It sneaks up behind and I don’t see it coming until it’s settled all around.
The fog that clouds my mind.
You can see it by the dishes piled near the sink. The dishwasher that needs unloading.
My lack of attention to detail.
I went shopping but I forgot bread and milk.
It disguises itself in tasks incomplete.
Like the stack of Christmas cards printed but never sent from last year.
It’s in the sharp responses I give my husband. The irritation when I snap at my children. Then manifests from the shame that comes afterwards.
The endless to-do lists that only get bigger with each passing day.
All the things I’ve meant to do. And I really did intend to do them, but ran out of time, energy, and intention.
Each day the list grows longer and I fall helpless to its enormity.
Depression seeps into every aspect of my life but it’s veiled so unless you’re looking closely and with experience, you might never recognize how much I suffer. My self-preservation to keep up the bare minimum is working overtime.
You won’t recognize it in my face.
No one ever does.
Because I still smile. Not just at friends but at the strangers I pass by.
I love my children. My husband, too.
My clothes and makeup are no different than when I’m soaring high.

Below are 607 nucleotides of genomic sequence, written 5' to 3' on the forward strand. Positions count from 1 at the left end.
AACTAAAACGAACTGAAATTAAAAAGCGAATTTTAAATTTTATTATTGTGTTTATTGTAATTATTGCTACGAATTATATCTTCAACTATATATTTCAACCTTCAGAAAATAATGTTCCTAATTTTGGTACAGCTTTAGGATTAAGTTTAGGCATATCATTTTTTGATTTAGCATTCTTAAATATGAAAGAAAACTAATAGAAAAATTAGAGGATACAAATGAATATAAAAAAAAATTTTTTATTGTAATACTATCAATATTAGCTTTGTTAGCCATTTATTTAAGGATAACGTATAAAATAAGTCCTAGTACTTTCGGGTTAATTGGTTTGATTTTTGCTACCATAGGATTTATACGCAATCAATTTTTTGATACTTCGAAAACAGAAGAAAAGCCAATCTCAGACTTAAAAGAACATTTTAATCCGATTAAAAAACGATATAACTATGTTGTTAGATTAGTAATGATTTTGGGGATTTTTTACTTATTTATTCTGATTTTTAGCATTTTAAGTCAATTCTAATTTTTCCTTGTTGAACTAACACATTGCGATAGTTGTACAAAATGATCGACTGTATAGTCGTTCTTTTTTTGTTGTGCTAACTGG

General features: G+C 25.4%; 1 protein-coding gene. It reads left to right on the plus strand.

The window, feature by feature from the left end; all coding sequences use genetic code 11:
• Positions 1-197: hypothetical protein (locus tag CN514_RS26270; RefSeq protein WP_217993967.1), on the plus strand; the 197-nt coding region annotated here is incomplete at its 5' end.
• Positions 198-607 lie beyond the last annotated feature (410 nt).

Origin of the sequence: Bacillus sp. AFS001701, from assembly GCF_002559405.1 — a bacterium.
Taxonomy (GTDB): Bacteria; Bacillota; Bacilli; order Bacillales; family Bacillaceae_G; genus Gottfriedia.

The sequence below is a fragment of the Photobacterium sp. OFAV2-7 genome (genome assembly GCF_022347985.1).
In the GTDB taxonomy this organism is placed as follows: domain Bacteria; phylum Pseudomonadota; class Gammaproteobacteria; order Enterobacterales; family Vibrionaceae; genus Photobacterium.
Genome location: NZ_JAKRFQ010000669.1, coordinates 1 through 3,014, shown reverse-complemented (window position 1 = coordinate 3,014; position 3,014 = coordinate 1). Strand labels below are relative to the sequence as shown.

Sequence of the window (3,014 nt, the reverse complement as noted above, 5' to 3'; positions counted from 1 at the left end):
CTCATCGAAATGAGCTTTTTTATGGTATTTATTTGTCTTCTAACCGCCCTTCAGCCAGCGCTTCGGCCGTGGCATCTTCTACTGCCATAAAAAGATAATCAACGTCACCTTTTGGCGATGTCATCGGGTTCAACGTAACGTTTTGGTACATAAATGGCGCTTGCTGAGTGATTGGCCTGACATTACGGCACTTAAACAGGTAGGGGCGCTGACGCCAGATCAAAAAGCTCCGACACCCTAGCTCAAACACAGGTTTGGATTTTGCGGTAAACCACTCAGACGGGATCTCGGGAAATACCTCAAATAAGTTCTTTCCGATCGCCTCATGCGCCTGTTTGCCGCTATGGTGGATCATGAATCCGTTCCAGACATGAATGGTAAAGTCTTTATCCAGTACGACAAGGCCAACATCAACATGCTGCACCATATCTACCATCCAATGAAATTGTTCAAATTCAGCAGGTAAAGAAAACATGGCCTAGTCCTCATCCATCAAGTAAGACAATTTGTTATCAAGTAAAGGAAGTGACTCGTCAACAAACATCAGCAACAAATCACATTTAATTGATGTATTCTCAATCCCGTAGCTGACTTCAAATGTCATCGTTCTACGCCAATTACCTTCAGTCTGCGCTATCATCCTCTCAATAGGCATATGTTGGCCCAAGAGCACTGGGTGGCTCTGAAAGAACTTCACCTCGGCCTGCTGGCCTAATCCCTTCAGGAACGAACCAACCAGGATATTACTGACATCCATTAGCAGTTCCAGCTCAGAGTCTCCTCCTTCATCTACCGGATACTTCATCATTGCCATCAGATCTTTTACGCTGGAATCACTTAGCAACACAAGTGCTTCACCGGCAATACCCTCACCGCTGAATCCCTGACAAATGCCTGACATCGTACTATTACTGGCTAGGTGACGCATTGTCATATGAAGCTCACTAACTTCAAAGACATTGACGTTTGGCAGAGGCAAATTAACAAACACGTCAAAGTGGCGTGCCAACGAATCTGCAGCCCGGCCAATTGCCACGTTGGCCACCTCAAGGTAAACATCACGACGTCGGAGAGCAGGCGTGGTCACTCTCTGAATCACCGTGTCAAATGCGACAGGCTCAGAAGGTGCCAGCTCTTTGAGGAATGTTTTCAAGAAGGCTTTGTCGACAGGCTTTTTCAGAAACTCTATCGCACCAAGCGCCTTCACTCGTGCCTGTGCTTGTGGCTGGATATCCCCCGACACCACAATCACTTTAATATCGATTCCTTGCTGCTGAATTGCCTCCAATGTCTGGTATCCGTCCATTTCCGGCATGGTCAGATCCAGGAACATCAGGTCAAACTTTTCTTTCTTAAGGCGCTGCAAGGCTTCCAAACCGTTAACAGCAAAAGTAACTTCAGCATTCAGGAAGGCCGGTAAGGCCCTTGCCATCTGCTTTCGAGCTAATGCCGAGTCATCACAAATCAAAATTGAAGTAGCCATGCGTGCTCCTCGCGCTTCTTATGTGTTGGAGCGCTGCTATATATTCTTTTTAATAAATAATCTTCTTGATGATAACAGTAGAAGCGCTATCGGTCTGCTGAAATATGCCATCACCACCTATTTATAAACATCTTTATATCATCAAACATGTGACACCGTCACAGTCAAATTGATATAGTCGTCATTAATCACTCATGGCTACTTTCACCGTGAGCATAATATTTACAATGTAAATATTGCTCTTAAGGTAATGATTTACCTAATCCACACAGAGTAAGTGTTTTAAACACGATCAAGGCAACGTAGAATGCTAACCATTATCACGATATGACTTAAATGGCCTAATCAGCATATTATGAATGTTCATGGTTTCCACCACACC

The kids will make it to school on time.
I’ll still let you cut in front of me in the school pick up line. I won’t be a jerk or honk my horn.
You won’t see me overwhelmed. You won’t see me curl back up in bed. The anxiety that claws its way into my mind. You won’t witness the tears that come in the privacy of my home, or the hopelessness that settles deep into my gut when I drag myself back out into the world.
And when I trip up, my excuses are well practiced.
I’m just busy.
I have a lot on my plate.
I’ve learned and practiced how to function in this deep, deep sadness. If I didn’t, I’d lose all control. I’d lose jobs and my husband and all the relationships I care about.
But it’s also crippling, to go about day to day living as if nothing is wrong. Pretending. Letting everyone around you believe you are just fine. Because I’m not fine.
Because it’s bad enough this disease claims my joy.
If I saw you coming. If I knew you were around the corner just waiting to slip into my very being I’d have prepared for another battle. Instead I take it. I take it and take it, again. Because I know you don’t last. I know you can’t survive. At least not forever.
Because I haven’t given up. Maybe it’s because I’m too stubborn. Maybe it’s those I’ve most trusted with your darkness… my therapist, my husband, a friend who all refuse to let me go it alone. Either way I chose to stay. I choose to fight.
Making a choice to be strong is the first step. Not being afraid to name you aloud is next.
But that doesn’t make you leave. It’s another season to endure. Another day, week, month, or year to survive your unwanted company.
I’d like for you to go, but we both know it’s not that easy. Besides. You never really leave. Doesn’t matter what I do. You always come back.
But maybe this time will be different. This time I have hope.
My depression hasn’t changed, but I have. I’ve been through this before, and so have the people I’ve reached out to for help. This isn’t a path meant for one, and that’s something I’m beginning to understand. I’m not alone.